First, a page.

Children of Dennis Lindsey (1794-1836) and Jane Brooks: John Wesley Lindsey (1814-1903) — Wayne County, Kentucky, and Lawrence County, Alabama, Years

Lindsey, John W., Signature to Original Will of Thomas Brooks
John Wesley Lindsey’s signature as witness to will of his grandfather Thomas M. Brooks, 2 October 1838, Morgan County, Alabama (from loose-papers estate file of Thomas Brooks, Morgan County)

Or, Subtitled: Weathervane Turns on Fortunes of North Alabama Merchant Planters in 1830s

John Wesley Lindsey’s Birth in Wayne County, Kentucky, April 1814

In line with their strong Methodist commitments, Dennis Lindsey (1794-1836) and Jane Brooks named their first child (and eldest son) John Wesley, after the founder of Methodism. As we’ve seen, Dennis had a brother who also bore the name Wesley — Fielding Wesley Lindsey. Another brother, William Burke Lindsey, was named for the first Methodist circuit rider in Wayne County, Kentucky, at the time the Lindsey family lived there. John B. McFerrin, another Methodist circuit rider whom James Edmond Saunders mentions in connection with Mark and Dennis Lindsey in his Early Settlers of Alabama, as we’ve noted, provides abundant information about William Burke in his History of Methodism in Tennessee.[1] Continue reading “Children of Dennis Lindsey (1794-1836) and Jane Brooks: John Wesley Lindsey (1814-1903) — Wayne County, Kentucky, and Lawrence County, Alabama, Years”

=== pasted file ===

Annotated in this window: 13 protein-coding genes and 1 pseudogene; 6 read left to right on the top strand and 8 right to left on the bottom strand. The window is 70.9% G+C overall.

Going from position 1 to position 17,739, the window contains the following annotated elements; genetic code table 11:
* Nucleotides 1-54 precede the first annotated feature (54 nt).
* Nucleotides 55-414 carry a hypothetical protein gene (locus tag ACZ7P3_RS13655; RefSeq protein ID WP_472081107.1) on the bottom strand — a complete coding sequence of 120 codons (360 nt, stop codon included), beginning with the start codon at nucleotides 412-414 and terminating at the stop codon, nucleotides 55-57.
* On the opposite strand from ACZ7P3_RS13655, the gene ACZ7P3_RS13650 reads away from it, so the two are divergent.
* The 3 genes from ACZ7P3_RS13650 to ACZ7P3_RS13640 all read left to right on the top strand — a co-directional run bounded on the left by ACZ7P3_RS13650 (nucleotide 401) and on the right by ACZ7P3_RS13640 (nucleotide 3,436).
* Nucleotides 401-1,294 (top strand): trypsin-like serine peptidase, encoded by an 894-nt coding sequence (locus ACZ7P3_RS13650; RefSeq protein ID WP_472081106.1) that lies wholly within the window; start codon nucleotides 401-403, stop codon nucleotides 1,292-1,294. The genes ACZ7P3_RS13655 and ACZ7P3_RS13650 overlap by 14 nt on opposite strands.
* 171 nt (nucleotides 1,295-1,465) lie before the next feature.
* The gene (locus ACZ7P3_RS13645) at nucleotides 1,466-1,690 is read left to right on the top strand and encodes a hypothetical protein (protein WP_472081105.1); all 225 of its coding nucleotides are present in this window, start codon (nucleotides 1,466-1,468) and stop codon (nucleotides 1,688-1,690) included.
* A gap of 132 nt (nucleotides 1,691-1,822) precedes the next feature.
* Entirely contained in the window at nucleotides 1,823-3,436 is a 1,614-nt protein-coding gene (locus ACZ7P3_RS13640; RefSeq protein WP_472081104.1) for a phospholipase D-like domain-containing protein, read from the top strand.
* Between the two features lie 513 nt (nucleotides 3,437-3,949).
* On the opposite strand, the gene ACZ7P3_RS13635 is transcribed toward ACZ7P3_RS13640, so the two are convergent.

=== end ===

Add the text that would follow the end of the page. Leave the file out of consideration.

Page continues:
The Children of Mark Lindsey (1774-1848) and Mary Jane Dinsmore: Dennis Lindsey’s Wife Jane Brooks (1797-1852) and Their Children

Lindsey, Jane, Account for Boarding Mother and Father
Account of care Jane Brooks Lindsey’s provided nursing and lodging her parents in the final months of their lives, 13 November 1839, from loose-papers estate file of Thomas Brooks, Morgan County, Alabama

Or, Subtitled: Losing a Husband and Both Parents within Two Years and Carrying On

Notes About Jane Brooks, Wife of Dennis Lindsey

I have to admit that, in doing family history, I sometimes find myself being partial to one ancestor more than the rest. Jane is one of those ancestors to whom I’m partial. As I think about her life, what stands out is the amazing strength she displayed in trying times. I admire her. As I noted in a previous posting, when her husband Dennis Lindsey died at the age of 41, he left her a young widow of 39 with eleven children, four of them not over 10 years of age. One, the couple’s last son Dennis James, was a newborn, in fact. Continue reading “The Children of Mark Lindsey (1774-1848) and Mary Jane Dinsmore: Dennis Lindsey’s Wife Jane Brooks (1797-1852) and Their Children”

The Children of Mark Lindsey (1774-1848) and Mary Jane Dinsmore: Dennis Lindsey (1794 – 1836) (3)

Oakville Incorporation, Alabama Legislature, Acts 1833, #8, p. 57
9 December 1833 act of Alabama legislature incorporating town of Oakville, Lawrence County, Alabama, and naming Dennis Lindsey (Lindsay) with William Hodges and Samuel White to hold election for town officers (Alabama Legislature Acts 1833, #8, p. 57)

Or, Subtitled: Legends of Witches, Native American Curses, and Drowned Towns

In this posting, I’ll discuss the records I’ve found tracking Dennis Lindsey from 1830 to his death in 1836. Almost all of these records are from Lawrence County, Alabama, where he had settled in 1817 when the area was still Madison County in Mississippi Territory. The following are records I’ve found for Dennis Lindsey from 1830 up to his death on 28 August 1836: Continue reading “The Children of Mark Lindsey (1774-1848) and Mary Jane Dinsmore: Dennis Lindsey (1794 – 1836) (3)”

The Children of Mark Lindsey (1774-1848) and Mary Jane Dinsmore: Dennis Lindsey (1794 – 1836) (2)

Lindsey, Dennis, BLM Tract Books for AL, vol. 19, p. 95